Not that we would wish to have a complete absence of antibiotics. But, the attitude of "you have a virus, so take this antibiotic just in case there's also a bacteria", sounds a lot like "block all UV light from hitting your skin, at all times". I am skeptical.
Using soap has a big effect on how the UV light hits your skin, the damage it might cause, and the benefits that it might have. Of course this is all speculation on my part, but I am just warning of the idea of picking one natural thing at a time -- natural things go together.
However, anecdotally, the "mud beggars" at modern Renaissance Faires are said to have healthy skin. It could be a confusion of cause and effect, though.
I think the problem is the visible light output tends to be harsh, and the bulbs are highly inefficient, they are exensive, and they don’t last very long either.
So there would be a lot of problems to solve, not the least of which is the cultural issue you raise of scaremongering around UVB exposure in the first place.
I never use it for more than 1 minute and I alternate between facing away and towards it. For the first month I used it every day, now more like every other day or every two days.
Most other full-spectrum lamps I tried at the time on amazon didn't get even close.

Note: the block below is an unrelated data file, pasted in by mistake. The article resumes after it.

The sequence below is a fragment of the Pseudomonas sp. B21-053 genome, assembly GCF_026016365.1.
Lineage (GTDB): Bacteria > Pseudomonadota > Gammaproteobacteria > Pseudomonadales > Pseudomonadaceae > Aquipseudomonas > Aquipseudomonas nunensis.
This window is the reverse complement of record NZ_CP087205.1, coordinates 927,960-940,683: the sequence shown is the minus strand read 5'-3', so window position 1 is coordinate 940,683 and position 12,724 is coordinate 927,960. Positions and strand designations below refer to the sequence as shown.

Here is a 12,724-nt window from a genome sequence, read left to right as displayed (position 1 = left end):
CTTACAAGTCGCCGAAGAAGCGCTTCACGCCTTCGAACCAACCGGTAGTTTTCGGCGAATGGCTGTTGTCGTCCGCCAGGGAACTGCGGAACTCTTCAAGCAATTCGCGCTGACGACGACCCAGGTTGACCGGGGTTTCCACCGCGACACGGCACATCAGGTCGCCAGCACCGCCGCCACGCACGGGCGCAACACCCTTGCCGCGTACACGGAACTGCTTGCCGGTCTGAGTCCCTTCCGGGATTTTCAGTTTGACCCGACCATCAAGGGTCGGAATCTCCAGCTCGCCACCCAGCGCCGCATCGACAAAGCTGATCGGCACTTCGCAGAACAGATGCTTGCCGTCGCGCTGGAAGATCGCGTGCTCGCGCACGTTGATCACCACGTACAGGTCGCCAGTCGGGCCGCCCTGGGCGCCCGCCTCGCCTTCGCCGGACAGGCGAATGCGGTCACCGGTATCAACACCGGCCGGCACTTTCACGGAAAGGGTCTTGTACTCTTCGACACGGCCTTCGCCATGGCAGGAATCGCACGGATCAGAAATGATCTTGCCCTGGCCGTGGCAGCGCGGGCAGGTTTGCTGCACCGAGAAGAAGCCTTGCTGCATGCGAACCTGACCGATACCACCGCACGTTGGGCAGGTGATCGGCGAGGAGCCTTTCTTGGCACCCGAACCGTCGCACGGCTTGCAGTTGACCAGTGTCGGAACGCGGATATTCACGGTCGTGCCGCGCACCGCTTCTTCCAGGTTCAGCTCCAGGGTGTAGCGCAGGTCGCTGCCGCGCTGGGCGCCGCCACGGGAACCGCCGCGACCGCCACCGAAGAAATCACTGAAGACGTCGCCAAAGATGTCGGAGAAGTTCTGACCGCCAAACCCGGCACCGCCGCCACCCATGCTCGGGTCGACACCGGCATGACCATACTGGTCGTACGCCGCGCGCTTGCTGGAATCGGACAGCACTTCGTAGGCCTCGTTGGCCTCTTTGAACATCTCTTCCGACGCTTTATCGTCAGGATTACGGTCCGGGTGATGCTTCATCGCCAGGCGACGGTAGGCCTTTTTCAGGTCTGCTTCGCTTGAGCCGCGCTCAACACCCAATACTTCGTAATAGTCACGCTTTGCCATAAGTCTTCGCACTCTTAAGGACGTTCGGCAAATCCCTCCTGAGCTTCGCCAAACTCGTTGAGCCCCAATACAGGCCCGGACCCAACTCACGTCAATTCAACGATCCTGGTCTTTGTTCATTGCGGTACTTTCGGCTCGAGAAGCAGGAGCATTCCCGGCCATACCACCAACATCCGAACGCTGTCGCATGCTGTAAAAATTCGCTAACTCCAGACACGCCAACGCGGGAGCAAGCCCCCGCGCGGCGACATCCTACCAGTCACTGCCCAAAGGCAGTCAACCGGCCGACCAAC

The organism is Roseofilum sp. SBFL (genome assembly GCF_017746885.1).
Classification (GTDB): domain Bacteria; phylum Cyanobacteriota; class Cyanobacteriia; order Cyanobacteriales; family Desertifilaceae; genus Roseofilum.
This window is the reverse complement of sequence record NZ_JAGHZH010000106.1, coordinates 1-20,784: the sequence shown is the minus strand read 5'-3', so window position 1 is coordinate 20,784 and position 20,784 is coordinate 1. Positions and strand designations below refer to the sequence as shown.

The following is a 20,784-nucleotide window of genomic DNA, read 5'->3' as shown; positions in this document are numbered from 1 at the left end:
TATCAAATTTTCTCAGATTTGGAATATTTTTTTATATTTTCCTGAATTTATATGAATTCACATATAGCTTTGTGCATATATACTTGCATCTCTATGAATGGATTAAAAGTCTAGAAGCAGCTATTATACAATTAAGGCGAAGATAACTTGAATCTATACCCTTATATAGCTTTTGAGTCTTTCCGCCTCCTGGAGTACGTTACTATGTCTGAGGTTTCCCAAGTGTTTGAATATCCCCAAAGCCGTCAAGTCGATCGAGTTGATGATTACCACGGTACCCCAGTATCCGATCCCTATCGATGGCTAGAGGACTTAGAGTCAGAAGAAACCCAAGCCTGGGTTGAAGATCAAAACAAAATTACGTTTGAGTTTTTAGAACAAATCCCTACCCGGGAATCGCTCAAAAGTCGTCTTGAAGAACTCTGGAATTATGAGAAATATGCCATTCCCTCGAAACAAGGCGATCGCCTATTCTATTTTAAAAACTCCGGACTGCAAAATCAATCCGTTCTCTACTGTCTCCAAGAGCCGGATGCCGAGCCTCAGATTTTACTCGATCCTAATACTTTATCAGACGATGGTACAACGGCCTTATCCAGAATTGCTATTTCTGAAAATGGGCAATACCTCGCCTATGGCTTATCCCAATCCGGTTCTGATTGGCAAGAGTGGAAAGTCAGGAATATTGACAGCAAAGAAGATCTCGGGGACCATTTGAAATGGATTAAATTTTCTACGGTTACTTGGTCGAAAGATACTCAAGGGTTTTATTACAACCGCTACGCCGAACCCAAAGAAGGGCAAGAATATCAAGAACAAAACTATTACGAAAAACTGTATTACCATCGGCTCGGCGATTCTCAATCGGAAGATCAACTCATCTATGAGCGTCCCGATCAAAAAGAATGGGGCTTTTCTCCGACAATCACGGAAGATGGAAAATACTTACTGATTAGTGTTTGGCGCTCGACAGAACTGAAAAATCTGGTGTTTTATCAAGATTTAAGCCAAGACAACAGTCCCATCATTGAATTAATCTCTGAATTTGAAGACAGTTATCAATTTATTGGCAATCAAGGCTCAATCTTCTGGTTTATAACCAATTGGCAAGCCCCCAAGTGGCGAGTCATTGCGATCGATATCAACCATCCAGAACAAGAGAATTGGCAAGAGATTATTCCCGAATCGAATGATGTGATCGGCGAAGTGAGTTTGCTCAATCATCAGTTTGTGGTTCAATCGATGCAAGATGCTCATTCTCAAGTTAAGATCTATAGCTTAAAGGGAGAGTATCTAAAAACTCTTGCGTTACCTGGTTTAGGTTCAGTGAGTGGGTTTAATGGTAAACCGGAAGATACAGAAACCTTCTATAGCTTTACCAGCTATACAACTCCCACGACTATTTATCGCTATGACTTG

If you never tried, working with these lamps is weird: turning it on in the evening or night by mistake _really_ wakes you up.
So yeah, I hope Androv kept up with the quality.
Can I ask the difference? I'm assuming a typo, but haven't experienced sun shortage for at least six years, so I'm not sure on boom / bust cycle potential with these things.
Using once every two days = use one day, then not use it the day after.
Perhaps you meant "once every three days", i.e. use it one day, then not use it for two days?
Jokes aside, skin is very photo-active and I do think lamps can help greatly against these kind deficiencies.
Most lamps emit a line spectrum though, so it is not like real sunlight. I wonder if that is the reason people going to solaria often seem to have weird skin tones. Ask a dermatologist and don't forget eye protection.
Apart from that it has the same side effects as sun exposure. Too much leads to skin aging, sunburn, cancer, etc.